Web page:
Now instead of building one big anti-satellite laser and knocking them out sequentially, they have to build many lasers and take them out in parallel.
            That equals time in which our satellites are safe, and more money out of any potential enemies pockets if they do decide to threaten our satellites.
            Also, who says it would be a country doing the shooting?
            It might be possible for a laser accurate and powerful enough to be built by a private party o
      • by zapakh (1256518)

        ... that surely gives them about 128 milliseconds to detect an incoming laser beam from initiation on earth to the target light hitting the satellite's detector.

        Right, because light travels faster than... light.

  • by nurb432 (527695)

    Sounds like the mob to me.

  • Instead of gov't funding such a socialist venture, I say use the market. Buy an insurance from a private enterprise, say AIG, because we all know that they're too big to fail.

    All you patriotic, Pro-America Americans would agree - LET THE MARKET DO ITS WORK. Say NO to commie schemes like this.

    :-)

    • I thought it said that the COMPANIES were funding for the GOV'T to do something, not the other way around... so... what's this have to do with anything communist like?
      • by oldhack (1037484)
        Um... I read Pentagon is funding research to be carried out by contractors. Lousy troll either way, though.
  • If dudes sitting in lawn chairs can chart the paths of satellites in the sky, then any competent hostile power can easily do the same. Lets face it, satellites are giant sitting ducks. If we get into a shooting war with a powerful nation the first thing to go will be all the satellites.
    • It is one thing to track something it is something different to hit a moving target. I know the US, Russia, and China can do this. However if a system can track an incoming missile what prevents the satellite from simply firing its thrusters and moving out of the way? Its not like the missile can turn very easily or maybe not the current generation of anti-satellite missiles.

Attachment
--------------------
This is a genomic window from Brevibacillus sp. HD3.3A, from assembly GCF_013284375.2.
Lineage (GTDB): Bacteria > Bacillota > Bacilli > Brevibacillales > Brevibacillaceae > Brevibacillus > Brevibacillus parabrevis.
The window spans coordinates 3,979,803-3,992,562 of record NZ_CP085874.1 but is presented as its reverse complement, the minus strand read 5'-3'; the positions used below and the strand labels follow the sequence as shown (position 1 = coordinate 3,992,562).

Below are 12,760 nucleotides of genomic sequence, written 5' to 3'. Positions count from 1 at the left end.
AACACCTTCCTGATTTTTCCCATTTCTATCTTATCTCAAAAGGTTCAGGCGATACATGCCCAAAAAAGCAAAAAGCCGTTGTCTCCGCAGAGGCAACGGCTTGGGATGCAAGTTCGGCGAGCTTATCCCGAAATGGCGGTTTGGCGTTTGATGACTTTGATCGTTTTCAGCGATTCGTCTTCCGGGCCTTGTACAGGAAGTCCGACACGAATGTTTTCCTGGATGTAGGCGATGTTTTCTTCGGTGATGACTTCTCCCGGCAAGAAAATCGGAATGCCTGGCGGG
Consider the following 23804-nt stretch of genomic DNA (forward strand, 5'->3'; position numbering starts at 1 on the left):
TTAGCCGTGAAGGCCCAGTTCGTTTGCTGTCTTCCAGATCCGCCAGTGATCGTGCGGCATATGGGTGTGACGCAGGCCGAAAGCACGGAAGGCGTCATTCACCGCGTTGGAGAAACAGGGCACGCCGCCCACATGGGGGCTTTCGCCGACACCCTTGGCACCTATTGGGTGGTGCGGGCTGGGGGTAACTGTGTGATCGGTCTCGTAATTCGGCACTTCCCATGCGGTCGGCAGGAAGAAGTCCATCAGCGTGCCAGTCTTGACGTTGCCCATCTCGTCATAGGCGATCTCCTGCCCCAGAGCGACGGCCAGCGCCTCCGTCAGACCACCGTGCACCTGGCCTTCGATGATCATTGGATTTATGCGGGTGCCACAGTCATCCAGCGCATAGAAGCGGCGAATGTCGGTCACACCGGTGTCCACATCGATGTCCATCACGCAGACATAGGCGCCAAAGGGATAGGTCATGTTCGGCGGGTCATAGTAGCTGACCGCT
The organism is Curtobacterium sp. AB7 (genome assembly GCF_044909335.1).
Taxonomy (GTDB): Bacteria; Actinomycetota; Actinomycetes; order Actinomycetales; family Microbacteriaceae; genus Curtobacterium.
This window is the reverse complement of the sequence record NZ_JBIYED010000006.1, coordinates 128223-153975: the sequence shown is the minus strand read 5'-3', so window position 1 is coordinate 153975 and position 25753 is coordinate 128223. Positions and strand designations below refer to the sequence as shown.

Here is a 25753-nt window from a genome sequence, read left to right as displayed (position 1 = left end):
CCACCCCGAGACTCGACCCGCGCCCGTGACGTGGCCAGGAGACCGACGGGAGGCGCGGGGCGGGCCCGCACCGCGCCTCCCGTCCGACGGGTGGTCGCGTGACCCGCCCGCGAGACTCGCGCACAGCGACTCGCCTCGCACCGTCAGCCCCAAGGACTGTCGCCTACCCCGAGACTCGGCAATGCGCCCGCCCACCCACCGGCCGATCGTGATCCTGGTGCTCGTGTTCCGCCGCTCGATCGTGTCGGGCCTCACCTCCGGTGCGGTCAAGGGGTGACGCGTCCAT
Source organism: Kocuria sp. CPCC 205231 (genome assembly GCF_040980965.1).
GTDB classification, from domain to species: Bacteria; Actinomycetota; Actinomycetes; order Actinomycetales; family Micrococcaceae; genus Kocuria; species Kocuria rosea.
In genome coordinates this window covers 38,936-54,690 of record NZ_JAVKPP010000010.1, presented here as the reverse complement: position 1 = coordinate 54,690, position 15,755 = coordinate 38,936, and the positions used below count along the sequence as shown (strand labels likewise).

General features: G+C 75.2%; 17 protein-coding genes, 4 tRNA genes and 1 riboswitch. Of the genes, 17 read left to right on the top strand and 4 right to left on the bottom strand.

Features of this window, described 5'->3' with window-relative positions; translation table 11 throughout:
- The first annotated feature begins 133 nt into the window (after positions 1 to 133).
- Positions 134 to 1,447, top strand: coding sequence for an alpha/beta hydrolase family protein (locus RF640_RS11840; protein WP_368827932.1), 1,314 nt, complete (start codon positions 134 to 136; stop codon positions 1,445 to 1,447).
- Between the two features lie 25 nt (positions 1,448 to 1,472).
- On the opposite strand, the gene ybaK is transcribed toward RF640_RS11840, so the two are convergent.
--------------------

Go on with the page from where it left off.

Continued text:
• Re: (Score:3, Interesting)

      by cowscows (103644)

      I agree. I think a much more useful line of research is making satellites harder to detect. There's not much that can be done to protect the big bright ones that are already up there, but I'd imagine that better technology has resulted in more capable satellites in smaller packages. Add in some fancy stealth-type technologies, and now we're talking.

    • ...first thing to go will be all the satellites.

      No GPS sats? My iPhone will still triangulate from the cell towers!
      So bring on WW3, I'm protected by the blessings of Saint Jobs!

  • I guess someone had the same (lame, Friday-afternoon) reaction I did to the headline:

    "Nice lookin' satellite you got there! Shame if something should happen to it! Ain't that right, Vinny?"

  • I would like to see what "detection, assessment and notification" of a laser attack entails.
  • by toby (759) *
    Isn't that all that's needed to defeat a ground based laser?
  • "Nice satellite you got here... be a shame if anything should happen to it!"
    Wait, you mean that's not the kind of "Protection Service" we're talking about?
  • retroreflectors (Score:3, Interesting)

    by at10u8 (179705) on Friday October 24, 2008 @06:03PM (#25503937)
    For some satellites hitting them with ground-based lasers [wikipedia.org] is the whole point of their existence.
  • While this is interesting, I'd always thought about an orbital space city rather than a space station or satellites as the more interesting venture. The downsides fall toward expense and crazy scientists thinking they understand Earth's ecology better because they can develop a man-made ecosystem.

    Consider first several small, modular bays in high orbit. Each is self-contained and can internally rotate for artificial gravity. Assuming horizontal rotation, "up" is the convergence toward the center verti

  • Reimplement the machine gun design for one of the early manned recon satellites. It had radar and eyeball sensors.
  • So much for... (Score:2, Insightful)

    by DeadPixels (1391907)
    ...the treaties against the "militarization of space." Seems like it might not be long until we've got people blowing up each others' satellites left and right.
  • This is exactly the kind of crap the US needs to stop wasting money on.

  • I happen to know that a similar program aimed specifically tracking missiles from space has been underway for at least two years with a seperate favorite defense contractor in the desert. The working project title sent chills down my spine, but it's only an orbital tracker that relays to ground missiles. (supposedly) Project "Exoatmospheric Kill Vehicle" or commonly referred to by its acronym.

"The Amiga is the only personal computer where you can run a multitasking operating system and get realtime performance, out of the box." -- Peter da Silva

Working...